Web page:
Message Follow Up | Context – Part 2: The Historical Books

By David McNeely

My childhood is filled with memories of Old Testament stories.  I loved it.  I was a rowdy, obnoxious, desperately-in-need-of-the-not-yet-popular-ADHD-medication kid and yet I would sit spellbound for flannel-graph vacation bible school story time.

Story captures our imagination.  Story stirs our souls.  Story has a way of bringing our minds and our hearts to the same location where belief is bred.  The Old Testament historical books (Joshua – 2 Chronicles) are stories.  Among them are some of the most well-known stories in human history: Joshua and the battle of Jericho, Samson and Delilah, David and Goliath, just to name a few.

It’s relatively easy to see what we should and shouldn’t do in many of these stories but what in the world do we do with some of the bizarre stories in the Old Testament historical books?  Bears mauling kids?  A daughter being sacrificed?  Body parts of a dead person being mailed to different places?  Any clues on where to start on applying that?  Uh…don’t do it…Any questions?

I want to draw your attention to some help on what to do with both the normal and abnormal parts of the bible called “Narrative.”  This will help guide us as we read what composes the majority of the Scriptures.

Julian Freeman compiled 10 Principles For Interpreting OT Narrative from some really good books.  You can go to the site for the whole blog or just read the 10 Principles below:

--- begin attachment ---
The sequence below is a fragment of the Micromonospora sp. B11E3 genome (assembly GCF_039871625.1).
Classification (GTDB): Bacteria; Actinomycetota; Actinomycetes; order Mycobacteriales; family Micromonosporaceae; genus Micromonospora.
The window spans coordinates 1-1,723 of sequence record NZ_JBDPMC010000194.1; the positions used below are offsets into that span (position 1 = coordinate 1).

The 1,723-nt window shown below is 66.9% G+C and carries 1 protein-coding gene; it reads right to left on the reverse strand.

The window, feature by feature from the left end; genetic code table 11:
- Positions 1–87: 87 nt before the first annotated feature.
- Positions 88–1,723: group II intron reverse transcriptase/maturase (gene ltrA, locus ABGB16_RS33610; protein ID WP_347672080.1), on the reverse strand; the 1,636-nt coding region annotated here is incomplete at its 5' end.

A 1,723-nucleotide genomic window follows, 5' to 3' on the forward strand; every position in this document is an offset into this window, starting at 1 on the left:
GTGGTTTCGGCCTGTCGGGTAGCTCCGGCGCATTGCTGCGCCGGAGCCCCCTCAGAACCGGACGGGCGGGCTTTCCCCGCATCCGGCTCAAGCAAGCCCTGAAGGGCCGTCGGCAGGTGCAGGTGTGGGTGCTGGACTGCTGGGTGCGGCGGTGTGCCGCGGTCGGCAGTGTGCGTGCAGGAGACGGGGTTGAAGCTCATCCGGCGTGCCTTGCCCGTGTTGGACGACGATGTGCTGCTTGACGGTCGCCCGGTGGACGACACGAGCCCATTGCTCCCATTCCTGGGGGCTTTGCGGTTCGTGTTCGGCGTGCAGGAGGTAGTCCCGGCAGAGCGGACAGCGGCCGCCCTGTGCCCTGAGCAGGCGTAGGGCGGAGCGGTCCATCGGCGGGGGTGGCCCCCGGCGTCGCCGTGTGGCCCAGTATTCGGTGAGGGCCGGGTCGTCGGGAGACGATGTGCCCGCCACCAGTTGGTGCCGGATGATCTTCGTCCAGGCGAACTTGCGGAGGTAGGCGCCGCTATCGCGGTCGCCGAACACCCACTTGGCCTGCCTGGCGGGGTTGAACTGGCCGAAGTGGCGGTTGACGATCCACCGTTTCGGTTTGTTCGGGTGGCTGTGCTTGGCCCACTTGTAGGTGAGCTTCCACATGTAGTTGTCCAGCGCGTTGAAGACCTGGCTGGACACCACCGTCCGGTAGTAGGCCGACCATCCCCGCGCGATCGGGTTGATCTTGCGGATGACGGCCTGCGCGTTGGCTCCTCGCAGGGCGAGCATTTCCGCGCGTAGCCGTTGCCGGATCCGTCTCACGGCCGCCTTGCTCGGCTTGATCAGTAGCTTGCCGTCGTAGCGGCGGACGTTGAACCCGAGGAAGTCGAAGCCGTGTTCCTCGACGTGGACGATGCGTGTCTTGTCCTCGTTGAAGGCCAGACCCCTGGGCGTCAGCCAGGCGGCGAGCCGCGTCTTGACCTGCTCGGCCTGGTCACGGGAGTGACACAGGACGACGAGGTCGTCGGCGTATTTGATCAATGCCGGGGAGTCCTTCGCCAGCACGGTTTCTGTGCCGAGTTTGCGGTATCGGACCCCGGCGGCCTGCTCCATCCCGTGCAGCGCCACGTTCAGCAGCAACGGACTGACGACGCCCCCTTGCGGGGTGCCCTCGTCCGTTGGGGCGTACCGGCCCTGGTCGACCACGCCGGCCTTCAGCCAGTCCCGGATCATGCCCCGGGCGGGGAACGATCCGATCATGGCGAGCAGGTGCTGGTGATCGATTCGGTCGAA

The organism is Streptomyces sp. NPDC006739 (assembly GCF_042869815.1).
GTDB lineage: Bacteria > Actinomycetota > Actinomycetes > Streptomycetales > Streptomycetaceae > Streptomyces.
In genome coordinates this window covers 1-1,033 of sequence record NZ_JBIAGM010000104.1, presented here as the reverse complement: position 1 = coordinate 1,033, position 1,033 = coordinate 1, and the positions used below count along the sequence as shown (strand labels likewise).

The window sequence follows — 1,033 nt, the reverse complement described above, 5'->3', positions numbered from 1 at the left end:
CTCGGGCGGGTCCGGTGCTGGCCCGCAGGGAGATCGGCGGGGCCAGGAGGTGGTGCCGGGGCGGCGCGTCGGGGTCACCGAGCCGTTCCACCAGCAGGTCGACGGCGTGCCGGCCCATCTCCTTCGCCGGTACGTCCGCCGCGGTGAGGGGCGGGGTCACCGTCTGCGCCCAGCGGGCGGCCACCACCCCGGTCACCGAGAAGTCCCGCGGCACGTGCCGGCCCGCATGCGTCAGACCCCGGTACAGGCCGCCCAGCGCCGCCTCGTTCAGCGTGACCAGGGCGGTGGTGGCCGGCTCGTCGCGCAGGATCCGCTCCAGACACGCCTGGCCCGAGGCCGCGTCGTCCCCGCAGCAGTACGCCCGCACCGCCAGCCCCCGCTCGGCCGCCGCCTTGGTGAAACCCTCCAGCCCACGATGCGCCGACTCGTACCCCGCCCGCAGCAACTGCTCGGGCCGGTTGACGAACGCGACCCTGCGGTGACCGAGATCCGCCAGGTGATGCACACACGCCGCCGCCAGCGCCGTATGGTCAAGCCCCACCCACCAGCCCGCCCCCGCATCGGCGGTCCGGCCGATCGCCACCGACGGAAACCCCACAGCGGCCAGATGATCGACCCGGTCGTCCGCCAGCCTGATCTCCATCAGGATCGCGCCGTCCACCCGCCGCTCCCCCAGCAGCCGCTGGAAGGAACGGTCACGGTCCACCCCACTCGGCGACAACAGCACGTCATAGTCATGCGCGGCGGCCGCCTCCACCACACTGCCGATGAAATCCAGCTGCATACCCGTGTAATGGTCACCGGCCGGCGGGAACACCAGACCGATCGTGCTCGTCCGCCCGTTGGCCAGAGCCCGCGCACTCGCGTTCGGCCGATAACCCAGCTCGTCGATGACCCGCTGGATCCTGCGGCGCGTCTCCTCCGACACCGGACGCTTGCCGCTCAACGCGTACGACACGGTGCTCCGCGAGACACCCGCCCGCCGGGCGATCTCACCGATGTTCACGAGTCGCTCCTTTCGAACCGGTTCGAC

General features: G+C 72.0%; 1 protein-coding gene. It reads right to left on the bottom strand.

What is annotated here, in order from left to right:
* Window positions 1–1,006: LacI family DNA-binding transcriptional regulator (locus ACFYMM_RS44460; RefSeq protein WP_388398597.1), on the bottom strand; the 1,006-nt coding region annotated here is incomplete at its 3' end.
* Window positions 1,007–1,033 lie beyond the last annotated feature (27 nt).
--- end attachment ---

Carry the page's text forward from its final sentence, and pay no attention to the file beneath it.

1. A narrative usually does not directly teach a doctrine but rather illustrates a doctrine or doctrines taught propositionally elsewhere.
  2. A narrative records simply what happened, not necessarily what should have happened or what should happen every time.
  3. We’re not always told at the end of the narrative what was good & bad; narratives invite reflection and thoughtful pondering based on other teachings.
  4. The things that happen in a narrative are not necessarily a positive example for us, even if the person is a positive figure by and large.
  5. Most people are far from perfection; so are their actions.
  6. All narratives are incomplete and selective in details; sometimes what is left out is as important as what is included (what is important is that we know everything the inspired author intended for us to know).
  7. A narrative is not written to answer all our theological questions and they are misinterpreted if we come with our questions, rather than the questions the narrator wants to answer.
  8. God is the real ‘good’ character and the hero of all biblical narrative; he is the only one always worthy of emulation.
  9. The historical narratives are always to be interpreted by the teaching material.
  10. Always remember that Jesus told us the story is about him; you haven’t finished understanding the narrative as a Christian until you see how it helps you to understand and know and love him.

Two videos of George Guthrie interviewing Bruce Waltke about OT Narrative are excellent.  The first one is on why the Old Testament stories have stood the test of time:

The second addresses the bizarre story we mentioned above regarding a daughter being sacrificed:

When it comes to finding Jesus in the Old Testament, two books stand tall.  The Jesus storybook bible is for children.  We have used it heavily.

The second book is, in my opinion, the best book on the subject of Jesus in the OT.  Jesus On Every Page, was written by David Murray for average people like me.  You can read a review of the book from The Gospel Coalition.

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